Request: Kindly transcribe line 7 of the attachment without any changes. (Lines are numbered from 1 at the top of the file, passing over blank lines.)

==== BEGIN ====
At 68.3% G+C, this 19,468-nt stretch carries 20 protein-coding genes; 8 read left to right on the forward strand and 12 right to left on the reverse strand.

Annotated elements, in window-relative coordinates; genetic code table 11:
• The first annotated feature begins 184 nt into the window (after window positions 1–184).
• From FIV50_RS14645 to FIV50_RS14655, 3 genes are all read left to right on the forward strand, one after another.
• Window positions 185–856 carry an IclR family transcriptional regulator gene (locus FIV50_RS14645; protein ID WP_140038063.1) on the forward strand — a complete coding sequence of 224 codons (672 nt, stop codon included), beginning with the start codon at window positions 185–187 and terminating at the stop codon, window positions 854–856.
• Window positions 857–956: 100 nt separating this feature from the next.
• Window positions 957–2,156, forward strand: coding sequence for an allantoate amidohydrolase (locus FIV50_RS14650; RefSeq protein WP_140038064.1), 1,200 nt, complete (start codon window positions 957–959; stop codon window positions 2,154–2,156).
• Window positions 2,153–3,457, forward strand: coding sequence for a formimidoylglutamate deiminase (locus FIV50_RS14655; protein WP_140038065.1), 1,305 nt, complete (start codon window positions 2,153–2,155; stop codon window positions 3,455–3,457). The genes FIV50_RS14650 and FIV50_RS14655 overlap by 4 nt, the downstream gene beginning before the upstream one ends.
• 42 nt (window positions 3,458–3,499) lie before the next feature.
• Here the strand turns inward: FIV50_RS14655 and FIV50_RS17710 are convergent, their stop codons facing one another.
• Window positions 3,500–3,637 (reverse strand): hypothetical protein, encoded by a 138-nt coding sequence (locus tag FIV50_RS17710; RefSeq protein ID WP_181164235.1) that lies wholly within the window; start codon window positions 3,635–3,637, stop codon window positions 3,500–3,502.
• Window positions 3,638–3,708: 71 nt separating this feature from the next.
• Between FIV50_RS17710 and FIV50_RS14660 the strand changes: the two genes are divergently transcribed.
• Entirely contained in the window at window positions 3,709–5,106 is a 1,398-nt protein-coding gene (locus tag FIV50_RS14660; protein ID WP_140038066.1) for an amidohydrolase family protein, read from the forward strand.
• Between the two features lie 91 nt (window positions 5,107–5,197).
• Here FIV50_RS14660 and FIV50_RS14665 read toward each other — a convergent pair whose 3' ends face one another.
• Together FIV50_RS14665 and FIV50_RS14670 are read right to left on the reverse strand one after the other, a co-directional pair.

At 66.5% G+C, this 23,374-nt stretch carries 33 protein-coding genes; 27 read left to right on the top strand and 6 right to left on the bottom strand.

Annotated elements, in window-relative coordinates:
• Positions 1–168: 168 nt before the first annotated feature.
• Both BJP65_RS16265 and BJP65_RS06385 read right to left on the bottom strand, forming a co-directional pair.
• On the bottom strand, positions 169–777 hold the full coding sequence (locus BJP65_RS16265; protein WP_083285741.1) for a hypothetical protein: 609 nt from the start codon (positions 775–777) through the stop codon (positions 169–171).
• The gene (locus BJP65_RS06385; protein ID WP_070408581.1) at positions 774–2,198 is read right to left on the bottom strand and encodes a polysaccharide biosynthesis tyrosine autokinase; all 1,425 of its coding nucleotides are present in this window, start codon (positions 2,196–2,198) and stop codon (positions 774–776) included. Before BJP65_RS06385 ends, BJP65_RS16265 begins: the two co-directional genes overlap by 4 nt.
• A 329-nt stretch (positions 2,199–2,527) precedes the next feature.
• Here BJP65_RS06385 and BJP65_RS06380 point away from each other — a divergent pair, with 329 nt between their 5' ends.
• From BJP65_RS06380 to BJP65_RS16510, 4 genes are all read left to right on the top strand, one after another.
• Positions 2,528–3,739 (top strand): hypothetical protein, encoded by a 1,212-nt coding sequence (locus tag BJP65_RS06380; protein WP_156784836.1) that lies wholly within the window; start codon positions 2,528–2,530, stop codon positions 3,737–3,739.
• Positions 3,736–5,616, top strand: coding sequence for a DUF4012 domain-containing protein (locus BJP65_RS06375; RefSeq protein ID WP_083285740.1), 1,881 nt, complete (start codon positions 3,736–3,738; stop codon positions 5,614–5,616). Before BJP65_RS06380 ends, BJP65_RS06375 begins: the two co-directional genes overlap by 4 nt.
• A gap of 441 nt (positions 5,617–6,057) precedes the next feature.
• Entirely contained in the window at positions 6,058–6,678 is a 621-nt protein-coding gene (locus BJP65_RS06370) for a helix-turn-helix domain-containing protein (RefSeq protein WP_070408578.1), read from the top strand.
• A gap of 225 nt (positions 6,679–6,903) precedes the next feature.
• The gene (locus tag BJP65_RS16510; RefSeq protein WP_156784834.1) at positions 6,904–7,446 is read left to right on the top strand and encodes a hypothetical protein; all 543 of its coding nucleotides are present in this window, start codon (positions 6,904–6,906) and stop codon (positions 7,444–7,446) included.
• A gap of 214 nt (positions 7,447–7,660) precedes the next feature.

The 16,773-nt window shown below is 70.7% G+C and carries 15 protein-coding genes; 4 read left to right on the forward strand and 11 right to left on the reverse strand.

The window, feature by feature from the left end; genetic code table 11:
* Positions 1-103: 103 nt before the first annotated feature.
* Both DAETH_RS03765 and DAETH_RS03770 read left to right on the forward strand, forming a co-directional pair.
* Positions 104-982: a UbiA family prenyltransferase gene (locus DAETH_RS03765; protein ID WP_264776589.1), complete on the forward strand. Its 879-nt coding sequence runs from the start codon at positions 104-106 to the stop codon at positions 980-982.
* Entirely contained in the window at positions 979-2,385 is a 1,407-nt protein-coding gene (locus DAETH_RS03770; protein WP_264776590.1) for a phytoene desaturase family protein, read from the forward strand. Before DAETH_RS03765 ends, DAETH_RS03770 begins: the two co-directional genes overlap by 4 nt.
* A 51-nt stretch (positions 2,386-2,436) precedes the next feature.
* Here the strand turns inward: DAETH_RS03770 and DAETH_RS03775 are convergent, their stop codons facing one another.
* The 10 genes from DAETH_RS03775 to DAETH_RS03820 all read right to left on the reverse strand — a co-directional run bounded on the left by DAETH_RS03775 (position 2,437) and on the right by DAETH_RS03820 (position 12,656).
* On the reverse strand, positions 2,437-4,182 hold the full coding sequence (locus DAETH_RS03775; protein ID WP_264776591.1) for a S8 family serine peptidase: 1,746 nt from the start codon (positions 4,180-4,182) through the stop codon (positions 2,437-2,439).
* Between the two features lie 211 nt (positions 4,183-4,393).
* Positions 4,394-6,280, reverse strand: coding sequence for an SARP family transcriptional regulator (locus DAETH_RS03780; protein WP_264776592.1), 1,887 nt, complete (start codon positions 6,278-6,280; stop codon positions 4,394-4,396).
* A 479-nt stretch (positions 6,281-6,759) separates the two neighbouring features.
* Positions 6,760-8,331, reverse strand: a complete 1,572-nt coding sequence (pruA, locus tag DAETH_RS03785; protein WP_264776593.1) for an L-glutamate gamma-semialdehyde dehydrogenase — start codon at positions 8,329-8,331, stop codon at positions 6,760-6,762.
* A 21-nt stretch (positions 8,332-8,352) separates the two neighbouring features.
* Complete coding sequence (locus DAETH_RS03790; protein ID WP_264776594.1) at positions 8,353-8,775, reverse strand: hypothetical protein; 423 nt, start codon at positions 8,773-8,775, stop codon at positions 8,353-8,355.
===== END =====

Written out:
• Window positions 957–2,156, forward strand: coding sequence for an allantoate amidohydrolase (locus FIV50_RS14650; RefSeq protein WP_140038064.1), 1,200 nt, complete (start codon window positions 957–959; stop codon window positions 2,154–2,156).